Lend Me Your Ears

In today’s episode I want you to lend me your ears, listen carefully and learn some new expressions using the words Lend and Borrow. Hope you enjoy today’s short and sweet :)


Kia Ora muchachos – You are listening to English Made Simple, this is episode number 75, numero setenta y cinco.

Hello amigos, welcome to today’s Short and Sweet episode, where we will learn some English expressions and hopefully expand your English vocabulary.

So, happy Wednesday everybody, not! How about, we close our eyes and pretend it’s Friday. How about that?
Nah, ain’t working, still Wednesday, damn it.
My name is Milena from www.englishmadesimple.net

And Kia Ora is actually a greeting in Maori, it’s actually Hello in Maori.
For those of you who live in New Zealand, who are from New Zealand, you might have heard of this expression before, it’s a greeting actually, it’s Maori for Hello.

Cool, let’s carry on!

So amigos, in today’s show I would like us to learn some expressions with the words we learnt in the last episode, the words were: lend and borrow.

Actually, there are more expressions with LEND than there are with BORROW. Well as far as I know, anyway!
Are we ready amigos? For this episode I want you to “lend me your ears” – lend me your ears and listen carefully to what I am about to say…your first expression for today is…

To Lend an Ear to someone or something – it’s a figure of speech, a metaphor if you like > which means I want your full attention, I want you to listen carefully to what I am saying, I want your ears to only listen to me blabbing nothing else.
Blabbing, just you know, talking nonsense.

In Spanish, ears are orejas. We use ears for hearing and listening.
I think equivalent expression in Spanish is Oreja pestaña y ceja, to lend an ear to someone.

Great, that’s your first expression, now the second expression.

To lend someone a hand – now this is what I hear a lot of people say, a lot of native people use as well. To lend someone a hand – means to be helpful.

You can say, can you give me a hand? You can also say can you lend me a hand? Can you lend Carlos a hand with those boxes? In other words, Can you help Carlos with those boxes? To lend a hand…

I recommend you use this one as often as possible, it will make you sound more fluent. Imagine you are crossing a street and there is an old lady struggling with her bags, you can say to her: Excuse Ma’m let me give you a hand? Let me help you. That’s when you can use, give someone a hand.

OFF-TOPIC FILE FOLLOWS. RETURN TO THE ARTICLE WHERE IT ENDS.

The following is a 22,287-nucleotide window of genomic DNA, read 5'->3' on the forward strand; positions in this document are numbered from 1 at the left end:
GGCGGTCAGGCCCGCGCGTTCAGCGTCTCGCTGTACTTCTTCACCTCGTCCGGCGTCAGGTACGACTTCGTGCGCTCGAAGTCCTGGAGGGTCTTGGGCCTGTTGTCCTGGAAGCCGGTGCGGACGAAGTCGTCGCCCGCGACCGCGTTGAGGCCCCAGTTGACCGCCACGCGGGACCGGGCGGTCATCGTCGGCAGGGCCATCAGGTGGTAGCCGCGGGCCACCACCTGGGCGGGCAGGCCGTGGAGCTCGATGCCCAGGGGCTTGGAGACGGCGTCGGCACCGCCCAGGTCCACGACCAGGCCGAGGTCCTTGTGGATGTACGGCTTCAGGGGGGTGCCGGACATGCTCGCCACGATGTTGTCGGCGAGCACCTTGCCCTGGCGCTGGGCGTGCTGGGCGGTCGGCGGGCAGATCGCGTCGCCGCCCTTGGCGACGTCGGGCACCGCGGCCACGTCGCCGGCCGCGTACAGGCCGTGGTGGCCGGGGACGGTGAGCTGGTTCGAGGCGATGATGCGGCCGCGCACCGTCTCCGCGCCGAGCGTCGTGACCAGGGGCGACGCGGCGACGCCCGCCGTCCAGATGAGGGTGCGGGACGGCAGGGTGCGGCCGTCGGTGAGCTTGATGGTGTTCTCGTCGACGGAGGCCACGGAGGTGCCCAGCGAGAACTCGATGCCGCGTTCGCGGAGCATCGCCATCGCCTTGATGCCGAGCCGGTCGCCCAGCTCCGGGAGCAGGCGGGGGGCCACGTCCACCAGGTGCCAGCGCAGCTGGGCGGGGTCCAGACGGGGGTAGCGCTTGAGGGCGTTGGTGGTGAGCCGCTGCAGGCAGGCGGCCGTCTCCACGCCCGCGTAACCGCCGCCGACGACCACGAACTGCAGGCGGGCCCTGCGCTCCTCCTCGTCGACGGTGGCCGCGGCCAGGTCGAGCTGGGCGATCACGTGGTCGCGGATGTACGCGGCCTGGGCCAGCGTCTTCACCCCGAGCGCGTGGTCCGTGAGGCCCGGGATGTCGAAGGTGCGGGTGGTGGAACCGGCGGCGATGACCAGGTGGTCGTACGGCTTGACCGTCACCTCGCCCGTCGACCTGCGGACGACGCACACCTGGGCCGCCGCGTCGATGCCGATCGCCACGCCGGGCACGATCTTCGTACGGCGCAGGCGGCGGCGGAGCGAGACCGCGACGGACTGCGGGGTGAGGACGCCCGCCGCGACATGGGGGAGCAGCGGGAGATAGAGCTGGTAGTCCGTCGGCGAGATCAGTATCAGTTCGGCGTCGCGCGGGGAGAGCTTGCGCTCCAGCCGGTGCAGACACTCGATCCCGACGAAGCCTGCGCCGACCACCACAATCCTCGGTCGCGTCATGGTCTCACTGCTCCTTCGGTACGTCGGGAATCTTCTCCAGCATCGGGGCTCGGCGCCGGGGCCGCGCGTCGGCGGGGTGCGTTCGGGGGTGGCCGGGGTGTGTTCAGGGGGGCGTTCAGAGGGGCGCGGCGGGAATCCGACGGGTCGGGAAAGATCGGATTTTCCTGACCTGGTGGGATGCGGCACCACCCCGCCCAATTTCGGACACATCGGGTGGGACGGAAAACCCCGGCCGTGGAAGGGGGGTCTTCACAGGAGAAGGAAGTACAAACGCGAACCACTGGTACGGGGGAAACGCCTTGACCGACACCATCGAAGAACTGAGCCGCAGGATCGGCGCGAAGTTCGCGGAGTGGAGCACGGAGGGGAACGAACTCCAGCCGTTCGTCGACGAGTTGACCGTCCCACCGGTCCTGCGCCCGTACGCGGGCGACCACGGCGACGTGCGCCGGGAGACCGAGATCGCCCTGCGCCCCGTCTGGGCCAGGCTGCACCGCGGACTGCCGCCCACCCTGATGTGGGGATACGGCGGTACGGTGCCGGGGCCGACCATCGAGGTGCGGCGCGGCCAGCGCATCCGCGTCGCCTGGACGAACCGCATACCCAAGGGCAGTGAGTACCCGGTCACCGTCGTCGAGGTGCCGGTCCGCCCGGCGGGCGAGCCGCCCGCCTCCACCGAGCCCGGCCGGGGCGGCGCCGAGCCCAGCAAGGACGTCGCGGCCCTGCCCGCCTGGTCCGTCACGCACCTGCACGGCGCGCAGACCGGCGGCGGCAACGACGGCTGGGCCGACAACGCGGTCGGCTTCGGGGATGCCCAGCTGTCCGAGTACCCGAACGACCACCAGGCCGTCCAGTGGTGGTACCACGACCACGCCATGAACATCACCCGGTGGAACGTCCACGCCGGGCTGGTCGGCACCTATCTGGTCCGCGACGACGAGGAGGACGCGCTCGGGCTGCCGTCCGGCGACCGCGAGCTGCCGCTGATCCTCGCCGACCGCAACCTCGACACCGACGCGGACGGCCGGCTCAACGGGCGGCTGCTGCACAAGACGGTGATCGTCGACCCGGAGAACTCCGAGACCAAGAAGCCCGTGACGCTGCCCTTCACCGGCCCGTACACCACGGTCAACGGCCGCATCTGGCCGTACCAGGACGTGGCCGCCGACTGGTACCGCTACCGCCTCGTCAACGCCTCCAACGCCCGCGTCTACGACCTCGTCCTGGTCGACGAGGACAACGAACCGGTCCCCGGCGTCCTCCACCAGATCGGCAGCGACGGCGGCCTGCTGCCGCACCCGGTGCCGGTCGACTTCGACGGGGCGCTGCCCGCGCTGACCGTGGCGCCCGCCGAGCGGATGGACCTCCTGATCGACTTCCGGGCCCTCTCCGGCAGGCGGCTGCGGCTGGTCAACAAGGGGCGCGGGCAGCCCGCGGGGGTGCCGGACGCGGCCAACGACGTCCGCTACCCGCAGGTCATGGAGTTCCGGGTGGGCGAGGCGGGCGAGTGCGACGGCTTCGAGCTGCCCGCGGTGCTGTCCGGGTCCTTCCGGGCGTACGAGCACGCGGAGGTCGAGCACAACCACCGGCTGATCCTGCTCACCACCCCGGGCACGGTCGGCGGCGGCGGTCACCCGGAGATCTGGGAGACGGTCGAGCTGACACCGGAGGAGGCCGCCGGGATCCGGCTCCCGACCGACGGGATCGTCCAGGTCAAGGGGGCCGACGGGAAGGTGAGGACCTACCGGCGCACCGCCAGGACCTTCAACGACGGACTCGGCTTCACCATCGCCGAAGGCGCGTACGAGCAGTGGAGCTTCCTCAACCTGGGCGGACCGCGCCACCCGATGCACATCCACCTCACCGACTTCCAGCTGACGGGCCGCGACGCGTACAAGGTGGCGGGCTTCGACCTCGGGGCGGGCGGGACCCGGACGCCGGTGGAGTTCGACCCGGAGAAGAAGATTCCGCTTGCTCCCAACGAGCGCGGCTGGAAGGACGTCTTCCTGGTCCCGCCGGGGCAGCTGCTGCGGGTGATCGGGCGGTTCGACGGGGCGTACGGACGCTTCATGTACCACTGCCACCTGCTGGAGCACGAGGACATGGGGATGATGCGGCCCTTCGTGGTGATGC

You can use it with your friends. If your friends are moving houses, you can say Can I lend you a hand.

To lend a hand is to be of assistance to be helpful. Another way to say it is, to lend a helping hand. I hear this often as well. It also means to be helpful. My husband is always willing to lend a helping hand around the house… but only after I nag him to clean it and wash the dishes.

I really want you to practise these expressions with Lend, the ones you hear in this episode. I have heard them before from native speakers, I also use them myself, and these expressions will come in pretty handy. To come in handy, is to be convenient or practical. It’s also a good expression to learn…

The next expression using the word Borrow. I know a couple of expressions with Borrow…as a matter of fact, I only use one of them, which is:
To beg, to borrow or steal > in Spanish, suplicar, prestar o robar.

According to Weon Inteligente, – well hello there, weon – you are back – So according to weon inteligente, What this means is: to do whatever is necessary to get something.
For example, I am going to get those Jimmy Choo shoes, whether I have to beg, borrow or steal them. Basically, one way or another, I am going to get those shoes. They are quite expensive. I want them soooo bad. Jimmy Choo is just a designer.

The second expressions is: to live on borrowed time.

I think this is the last expression in this episode.
I hear this one often in movies, but it’s a bit dark. To live on borrowed time means, when someone or something is on borrowed time, it means that they are not likely to be alive or active for much longer. It’s often used with “living on borrowed time”, which means the person is not expected to live much longer. It’s a bit sad, a bit dark.

For example: John knew he was living on borrowed time after two heart attacks.
A bit of a dark and sad example, but we are about to finish this episode guys.Thank you for joining me in today’s episode. I hope you learnt something new as always.

That’s it folks, thank you for lending me your ears. Hope you enjoyed today’s episode.
I shall see you next time, toodle-oo kangaroo!

Pin It on Pinterest

Share This